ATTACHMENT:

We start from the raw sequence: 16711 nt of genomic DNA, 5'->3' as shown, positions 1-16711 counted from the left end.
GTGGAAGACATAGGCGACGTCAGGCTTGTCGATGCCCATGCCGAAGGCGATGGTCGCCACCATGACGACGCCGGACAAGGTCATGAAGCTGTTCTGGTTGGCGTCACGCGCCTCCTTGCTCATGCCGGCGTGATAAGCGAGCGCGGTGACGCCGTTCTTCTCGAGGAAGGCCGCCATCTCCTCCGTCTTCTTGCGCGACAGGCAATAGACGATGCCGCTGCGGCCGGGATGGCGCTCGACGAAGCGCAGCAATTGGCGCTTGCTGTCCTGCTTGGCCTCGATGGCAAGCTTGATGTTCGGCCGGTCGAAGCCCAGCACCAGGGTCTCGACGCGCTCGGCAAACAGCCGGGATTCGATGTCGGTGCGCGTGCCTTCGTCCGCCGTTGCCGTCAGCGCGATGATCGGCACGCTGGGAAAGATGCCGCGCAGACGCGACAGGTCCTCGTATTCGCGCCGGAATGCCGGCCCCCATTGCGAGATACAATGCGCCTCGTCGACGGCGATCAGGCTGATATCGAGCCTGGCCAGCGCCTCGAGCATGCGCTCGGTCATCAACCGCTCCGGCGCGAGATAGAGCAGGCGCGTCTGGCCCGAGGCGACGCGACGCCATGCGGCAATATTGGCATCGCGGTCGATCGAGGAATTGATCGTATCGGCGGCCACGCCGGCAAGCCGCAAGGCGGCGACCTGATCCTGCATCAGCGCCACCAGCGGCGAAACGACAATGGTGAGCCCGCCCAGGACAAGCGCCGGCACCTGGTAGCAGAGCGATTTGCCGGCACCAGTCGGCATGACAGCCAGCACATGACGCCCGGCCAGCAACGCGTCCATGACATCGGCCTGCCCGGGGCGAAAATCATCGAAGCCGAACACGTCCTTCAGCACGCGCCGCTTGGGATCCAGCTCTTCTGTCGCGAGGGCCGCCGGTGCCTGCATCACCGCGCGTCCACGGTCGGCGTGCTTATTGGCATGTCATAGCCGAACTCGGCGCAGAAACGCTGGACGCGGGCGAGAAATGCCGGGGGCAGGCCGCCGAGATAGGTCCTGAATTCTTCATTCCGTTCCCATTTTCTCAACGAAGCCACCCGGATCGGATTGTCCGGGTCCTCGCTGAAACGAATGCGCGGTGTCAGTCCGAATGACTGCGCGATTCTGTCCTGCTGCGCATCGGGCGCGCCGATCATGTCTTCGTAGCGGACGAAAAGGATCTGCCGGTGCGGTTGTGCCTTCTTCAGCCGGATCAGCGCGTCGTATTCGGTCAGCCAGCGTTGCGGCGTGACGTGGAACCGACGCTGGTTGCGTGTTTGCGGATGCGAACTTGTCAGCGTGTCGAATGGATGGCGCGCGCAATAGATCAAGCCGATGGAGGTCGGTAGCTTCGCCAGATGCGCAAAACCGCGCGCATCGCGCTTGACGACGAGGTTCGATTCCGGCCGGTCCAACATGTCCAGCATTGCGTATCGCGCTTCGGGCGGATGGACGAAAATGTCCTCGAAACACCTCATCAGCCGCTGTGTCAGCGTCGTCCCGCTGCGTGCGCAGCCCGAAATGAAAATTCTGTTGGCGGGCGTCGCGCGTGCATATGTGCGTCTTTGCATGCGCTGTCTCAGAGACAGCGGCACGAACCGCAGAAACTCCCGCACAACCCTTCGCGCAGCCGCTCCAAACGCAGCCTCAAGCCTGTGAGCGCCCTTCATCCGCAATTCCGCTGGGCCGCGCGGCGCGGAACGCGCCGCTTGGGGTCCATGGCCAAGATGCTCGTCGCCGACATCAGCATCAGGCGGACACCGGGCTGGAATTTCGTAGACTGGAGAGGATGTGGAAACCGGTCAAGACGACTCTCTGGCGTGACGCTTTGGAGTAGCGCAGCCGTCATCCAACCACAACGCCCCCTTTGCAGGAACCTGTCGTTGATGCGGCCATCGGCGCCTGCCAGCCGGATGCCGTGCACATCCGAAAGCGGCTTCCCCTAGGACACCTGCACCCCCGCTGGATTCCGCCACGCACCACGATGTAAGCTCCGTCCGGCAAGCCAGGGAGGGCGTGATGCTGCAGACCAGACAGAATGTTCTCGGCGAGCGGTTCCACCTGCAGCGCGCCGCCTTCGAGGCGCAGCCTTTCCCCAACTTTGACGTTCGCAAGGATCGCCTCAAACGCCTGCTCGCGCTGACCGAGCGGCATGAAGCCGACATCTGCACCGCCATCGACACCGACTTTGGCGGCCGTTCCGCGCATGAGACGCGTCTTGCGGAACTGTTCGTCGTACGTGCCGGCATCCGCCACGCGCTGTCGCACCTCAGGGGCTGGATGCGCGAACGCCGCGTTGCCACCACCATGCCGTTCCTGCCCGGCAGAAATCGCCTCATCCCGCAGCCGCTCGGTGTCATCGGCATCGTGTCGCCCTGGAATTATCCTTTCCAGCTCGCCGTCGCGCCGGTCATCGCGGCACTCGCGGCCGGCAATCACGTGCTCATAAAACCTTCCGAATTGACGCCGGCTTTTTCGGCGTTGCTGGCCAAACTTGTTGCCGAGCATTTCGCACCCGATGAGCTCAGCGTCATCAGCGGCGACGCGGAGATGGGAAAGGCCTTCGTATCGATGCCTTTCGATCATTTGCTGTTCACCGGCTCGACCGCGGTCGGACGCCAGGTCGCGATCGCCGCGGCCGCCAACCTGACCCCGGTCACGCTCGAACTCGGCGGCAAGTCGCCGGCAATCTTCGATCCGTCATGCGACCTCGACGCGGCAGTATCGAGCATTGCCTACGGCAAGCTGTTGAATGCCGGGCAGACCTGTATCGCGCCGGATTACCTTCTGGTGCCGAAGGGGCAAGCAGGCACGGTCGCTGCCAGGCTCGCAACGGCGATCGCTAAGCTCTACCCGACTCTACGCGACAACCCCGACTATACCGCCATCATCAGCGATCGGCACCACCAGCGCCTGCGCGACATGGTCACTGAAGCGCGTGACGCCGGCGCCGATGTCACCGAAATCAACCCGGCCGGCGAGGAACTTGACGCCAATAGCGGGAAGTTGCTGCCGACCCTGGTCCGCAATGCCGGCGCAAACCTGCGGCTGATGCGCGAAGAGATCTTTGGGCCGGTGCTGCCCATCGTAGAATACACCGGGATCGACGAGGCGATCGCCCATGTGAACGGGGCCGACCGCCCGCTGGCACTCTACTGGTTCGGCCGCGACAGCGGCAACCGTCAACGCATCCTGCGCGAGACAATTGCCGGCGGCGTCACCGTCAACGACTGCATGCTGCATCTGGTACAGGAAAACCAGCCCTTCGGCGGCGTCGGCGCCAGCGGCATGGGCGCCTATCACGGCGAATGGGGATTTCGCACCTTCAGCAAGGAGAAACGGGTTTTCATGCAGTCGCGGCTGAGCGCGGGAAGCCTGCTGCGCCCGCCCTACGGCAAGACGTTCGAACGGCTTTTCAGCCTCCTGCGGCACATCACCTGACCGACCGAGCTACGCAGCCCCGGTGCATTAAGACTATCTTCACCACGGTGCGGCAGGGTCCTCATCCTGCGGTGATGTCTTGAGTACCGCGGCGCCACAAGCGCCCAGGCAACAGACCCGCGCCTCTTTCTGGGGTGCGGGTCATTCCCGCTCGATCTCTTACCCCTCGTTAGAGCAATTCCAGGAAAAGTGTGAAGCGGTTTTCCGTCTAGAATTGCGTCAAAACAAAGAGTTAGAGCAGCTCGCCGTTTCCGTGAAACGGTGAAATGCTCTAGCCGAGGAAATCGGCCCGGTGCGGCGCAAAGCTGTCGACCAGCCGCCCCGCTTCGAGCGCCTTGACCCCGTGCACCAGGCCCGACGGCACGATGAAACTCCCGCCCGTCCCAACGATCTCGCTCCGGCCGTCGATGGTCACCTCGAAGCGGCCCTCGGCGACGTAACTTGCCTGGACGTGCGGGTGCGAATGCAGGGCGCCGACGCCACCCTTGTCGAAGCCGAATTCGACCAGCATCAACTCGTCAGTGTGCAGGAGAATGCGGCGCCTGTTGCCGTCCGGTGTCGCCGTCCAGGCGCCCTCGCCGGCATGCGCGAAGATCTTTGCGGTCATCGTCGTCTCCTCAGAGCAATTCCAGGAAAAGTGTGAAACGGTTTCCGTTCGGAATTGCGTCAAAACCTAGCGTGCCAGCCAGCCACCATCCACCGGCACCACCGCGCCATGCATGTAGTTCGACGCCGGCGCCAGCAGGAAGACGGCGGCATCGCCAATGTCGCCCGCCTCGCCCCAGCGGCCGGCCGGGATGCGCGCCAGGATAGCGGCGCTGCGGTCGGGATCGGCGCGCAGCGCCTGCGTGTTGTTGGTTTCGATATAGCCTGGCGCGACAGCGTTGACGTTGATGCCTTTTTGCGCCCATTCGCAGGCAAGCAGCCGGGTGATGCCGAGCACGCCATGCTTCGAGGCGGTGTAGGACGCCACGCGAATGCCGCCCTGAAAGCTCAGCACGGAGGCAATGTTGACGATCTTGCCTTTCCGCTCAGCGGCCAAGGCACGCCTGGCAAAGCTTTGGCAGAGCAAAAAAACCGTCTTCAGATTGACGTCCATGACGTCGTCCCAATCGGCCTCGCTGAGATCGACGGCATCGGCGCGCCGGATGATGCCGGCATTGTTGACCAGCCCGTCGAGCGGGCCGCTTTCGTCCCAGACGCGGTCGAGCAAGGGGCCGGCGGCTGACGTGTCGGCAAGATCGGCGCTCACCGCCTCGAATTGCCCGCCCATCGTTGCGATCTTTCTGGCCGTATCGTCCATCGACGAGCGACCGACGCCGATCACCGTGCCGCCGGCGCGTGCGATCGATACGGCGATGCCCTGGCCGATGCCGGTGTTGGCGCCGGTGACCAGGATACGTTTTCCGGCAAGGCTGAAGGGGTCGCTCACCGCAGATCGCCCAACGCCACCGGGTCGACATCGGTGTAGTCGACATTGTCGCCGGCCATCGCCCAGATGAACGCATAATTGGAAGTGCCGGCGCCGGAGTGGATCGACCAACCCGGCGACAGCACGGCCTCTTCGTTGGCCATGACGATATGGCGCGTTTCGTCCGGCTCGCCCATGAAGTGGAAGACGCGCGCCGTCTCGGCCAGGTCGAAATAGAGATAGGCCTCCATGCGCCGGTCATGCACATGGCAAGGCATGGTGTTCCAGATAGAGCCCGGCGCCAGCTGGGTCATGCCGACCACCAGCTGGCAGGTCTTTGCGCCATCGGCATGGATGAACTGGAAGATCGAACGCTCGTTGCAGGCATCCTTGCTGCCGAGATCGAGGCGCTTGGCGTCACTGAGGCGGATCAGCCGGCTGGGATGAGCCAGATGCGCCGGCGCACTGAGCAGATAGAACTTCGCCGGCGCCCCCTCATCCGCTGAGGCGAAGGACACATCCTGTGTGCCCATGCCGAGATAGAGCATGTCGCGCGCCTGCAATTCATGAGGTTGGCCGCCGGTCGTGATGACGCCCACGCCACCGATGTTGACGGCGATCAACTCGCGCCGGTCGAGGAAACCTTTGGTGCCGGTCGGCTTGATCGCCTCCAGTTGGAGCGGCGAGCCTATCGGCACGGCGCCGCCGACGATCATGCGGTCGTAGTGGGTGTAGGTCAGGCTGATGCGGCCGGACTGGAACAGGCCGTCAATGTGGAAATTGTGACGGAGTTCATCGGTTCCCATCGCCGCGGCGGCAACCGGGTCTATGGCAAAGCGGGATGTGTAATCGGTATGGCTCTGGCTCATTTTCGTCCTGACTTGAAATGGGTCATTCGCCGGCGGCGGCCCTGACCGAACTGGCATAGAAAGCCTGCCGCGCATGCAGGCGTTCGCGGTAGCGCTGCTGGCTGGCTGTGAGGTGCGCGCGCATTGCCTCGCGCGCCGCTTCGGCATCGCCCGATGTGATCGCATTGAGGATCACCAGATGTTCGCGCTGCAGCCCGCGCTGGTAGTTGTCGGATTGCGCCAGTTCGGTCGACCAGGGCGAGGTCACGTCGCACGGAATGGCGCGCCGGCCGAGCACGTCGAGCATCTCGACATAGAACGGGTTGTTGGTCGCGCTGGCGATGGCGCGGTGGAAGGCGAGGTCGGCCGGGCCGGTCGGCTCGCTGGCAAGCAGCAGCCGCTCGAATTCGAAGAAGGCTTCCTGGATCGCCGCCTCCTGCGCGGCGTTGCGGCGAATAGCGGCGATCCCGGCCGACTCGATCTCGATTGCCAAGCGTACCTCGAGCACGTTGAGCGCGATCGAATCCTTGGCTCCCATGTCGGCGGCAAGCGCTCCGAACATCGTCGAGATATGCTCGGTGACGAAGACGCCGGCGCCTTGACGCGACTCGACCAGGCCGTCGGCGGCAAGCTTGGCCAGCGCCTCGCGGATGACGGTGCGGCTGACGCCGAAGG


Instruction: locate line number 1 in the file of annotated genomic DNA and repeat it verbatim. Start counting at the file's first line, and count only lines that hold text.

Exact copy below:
We start from the raw sequence: 16711 nt of genomic DNA, 5'->3' as shown, positions 1-16711 counted from the left end.